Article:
"I Want the Job but Don't Want to Lose My Friend" — Woman Says Her BFF Can't Accept Her New Gig

What would you do if your friend took a job that went against your personal beliefs? Would you ditch 'em? Here's one woman's situation.


Oct. 2 2023, Published 1:16 p.m. ET

woman's friend upset over her job
Source: Getty Images; Mumsnet

Imagine finding your dream job. Not only does it pay better than your last one, but it also involves getting to travel and meet some cool new people. And the best part is that the work itself fascinates you.

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But hold on. Now imagine that your oldest friend has given you an ultimatum: If you take the job, she's out of your life.

What would you do?

That's exactly the conundrum that woman on Mumsnet is facing. Here's her story...

woman upset at her job with her face in her hands
Source: Getty Images
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This woman is being forced to choose between her job and her best friend.

In a post on Mumsnet's "Am I Being Unreasonable" subforum, one woman (we'll call her Sally) asked fellow members for some advice on what she should do about her current predicament.

Sally found a new gig that pays 20 percent better than her previous one. She's excited at the prospect of getting to travel more for the job too, and she finds the work interesting.

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"It involves working for a former politician," writes Sally. "Not directly but closely. I don’t support most of their views but the role is independent of their politics."

But here's where it gets complicated.

"I have a small group of close friends. I told one friend and she’s said she couldn’t be friends with me if I took it, which has really dampened things." Sally explains. ".... I want to take the role but I don’t want to lose one of my oldest friends. I’m really not sure what to do."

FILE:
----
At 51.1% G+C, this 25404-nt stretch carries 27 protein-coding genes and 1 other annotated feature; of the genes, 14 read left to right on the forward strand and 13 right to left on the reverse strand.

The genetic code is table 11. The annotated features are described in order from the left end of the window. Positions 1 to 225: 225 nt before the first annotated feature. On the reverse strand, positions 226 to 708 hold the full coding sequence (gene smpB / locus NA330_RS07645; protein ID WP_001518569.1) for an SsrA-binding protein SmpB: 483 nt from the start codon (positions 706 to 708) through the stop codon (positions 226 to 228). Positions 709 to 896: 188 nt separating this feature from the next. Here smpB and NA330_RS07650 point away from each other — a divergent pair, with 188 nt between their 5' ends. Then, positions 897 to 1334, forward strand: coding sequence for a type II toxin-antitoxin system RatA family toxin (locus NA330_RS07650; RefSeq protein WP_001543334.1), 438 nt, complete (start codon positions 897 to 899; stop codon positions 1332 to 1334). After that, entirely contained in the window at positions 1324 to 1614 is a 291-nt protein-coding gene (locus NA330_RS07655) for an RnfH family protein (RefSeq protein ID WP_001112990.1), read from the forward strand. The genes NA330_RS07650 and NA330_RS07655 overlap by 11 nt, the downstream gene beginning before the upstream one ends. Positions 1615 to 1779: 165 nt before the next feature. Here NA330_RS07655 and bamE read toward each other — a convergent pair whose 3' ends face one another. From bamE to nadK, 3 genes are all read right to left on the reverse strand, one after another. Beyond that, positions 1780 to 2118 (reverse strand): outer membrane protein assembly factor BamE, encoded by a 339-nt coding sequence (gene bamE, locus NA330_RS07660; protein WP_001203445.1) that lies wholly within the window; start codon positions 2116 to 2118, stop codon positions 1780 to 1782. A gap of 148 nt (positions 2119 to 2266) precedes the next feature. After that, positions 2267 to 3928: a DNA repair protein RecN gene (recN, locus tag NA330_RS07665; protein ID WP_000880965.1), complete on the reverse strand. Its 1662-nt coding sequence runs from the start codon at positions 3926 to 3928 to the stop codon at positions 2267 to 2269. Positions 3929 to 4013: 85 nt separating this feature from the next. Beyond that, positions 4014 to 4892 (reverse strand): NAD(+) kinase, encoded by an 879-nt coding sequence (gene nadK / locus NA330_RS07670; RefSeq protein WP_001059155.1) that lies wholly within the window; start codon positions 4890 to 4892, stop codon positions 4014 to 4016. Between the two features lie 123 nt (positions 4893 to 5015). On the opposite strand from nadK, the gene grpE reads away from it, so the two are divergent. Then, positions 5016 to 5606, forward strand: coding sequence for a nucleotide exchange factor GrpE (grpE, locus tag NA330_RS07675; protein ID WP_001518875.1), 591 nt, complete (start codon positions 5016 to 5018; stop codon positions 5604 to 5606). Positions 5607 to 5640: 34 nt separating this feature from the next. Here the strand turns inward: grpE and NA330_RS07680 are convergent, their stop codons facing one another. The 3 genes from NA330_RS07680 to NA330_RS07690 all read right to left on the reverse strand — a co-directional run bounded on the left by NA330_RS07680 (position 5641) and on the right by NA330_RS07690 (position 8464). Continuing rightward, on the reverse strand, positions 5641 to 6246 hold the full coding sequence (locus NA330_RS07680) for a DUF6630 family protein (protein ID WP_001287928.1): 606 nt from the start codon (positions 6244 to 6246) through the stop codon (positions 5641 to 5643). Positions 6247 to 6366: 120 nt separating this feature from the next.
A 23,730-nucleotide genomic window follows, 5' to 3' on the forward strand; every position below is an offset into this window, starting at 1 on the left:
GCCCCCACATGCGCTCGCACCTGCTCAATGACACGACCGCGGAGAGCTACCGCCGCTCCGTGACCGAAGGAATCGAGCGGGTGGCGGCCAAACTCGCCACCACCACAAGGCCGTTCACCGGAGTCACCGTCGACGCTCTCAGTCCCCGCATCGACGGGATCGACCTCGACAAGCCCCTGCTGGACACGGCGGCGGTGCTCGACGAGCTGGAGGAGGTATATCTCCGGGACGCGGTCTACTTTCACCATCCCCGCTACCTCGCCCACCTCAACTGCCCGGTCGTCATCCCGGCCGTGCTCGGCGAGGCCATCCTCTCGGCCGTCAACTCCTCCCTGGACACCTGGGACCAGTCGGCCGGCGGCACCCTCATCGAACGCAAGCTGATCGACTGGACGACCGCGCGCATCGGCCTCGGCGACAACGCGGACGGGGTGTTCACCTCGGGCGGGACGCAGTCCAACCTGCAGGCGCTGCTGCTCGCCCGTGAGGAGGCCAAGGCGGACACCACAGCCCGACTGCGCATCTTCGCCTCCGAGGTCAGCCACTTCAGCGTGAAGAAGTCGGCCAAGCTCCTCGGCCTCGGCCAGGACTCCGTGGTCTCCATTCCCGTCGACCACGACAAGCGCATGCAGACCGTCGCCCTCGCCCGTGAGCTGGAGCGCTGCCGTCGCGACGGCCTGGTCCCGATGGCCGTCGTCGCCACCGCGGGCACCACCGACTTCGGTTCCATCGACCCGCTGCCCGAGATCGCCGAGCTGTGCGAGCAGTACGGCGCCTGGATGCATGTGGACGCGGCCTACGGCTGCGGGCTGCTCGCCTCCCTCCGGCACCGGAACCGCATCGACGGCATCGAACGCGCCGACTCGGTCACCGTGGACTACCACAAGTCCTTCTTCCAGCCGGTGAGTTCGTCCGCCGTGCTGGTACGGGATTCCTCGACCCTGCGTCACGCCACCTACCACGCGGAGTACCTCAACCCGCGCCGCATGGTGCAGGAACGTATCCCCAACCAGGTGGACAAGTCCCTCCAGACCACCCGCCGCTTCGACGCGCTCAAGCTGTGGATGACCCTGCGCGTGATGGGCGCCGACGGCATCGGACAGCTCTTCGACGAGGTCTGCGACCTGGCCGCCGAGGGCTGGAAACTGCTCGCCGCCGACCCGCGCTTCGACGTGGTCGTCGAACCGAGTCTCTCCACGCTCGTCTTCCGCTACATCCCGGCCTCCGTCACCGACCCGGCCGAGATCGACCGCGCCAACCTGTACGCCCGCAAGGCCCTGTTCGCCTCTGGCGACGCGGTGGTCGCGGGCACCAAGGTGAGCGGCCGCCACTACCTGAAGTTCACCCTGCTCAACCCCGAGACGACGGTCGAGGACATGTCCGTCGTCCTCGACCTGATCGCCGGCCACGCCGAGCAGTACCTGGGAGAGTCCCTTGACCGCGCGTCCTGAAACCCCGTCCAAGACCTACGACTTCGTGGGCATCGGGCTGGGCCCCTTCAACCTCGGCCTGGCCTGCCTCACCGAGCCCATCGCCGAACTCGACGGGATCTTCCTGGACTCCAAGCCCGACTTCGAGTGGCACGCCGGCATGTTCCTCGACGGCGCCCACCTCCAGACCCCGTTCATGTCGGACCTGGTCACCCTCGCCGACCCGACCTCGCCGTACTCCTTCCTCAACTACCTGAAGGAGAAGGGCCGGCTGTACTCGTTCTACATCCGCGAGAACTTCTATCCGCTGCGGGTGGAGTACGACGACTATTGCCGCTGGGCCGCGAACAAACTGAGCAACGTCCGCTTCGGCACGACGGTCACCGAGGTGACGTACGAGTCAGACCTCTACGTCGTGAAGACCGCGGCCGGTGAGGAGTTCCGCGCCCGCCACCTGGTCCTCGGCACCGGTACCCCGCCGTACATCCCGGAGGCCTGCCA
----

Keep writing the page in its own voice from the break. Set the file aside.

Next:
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Here's what the internet says about it.

Fellow Mumsnet users responded to the woman's post with different opinions. Many of them encouraged her to take the job. Some had some choice words for the unnamed friend, too.

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"Bye friend," wrote one user. "Sorry they’re being pathetic."

"If their friendship comes with that kind of 'threat,' chances are they weren't that good a friend after all," said another.

"You take the job," another commenter declared. "Your friend is not a friend."

But it wasn't so cut-and-dried. There were some people in the comments section who sympathized with the friend, particularly because politics were concerned.

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One person wrote: "Depends who, there are some that I couldn't work for because it would be wrong to take a wage from such a person even indirectly. Others I could even if I don't share their politics."

"I mean it depends who it is and what the job is really," wrote another. ".... Some people are so despicable I would seriously question the integrity of anyone who could choose to work with them."

Another user echoed: "If it is someone who stokes hate or is responsible for real harm, I’m probably on the side of your friend."

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Most folks would agree that where politics are concerned, things can get tricky. It's no secret that friends and family have found themselves divided (particularly in recent years) over political beliefs.

On that note: Where do you stand in this debate? Should Sally take the job, or should she consider her friend's feelings first?

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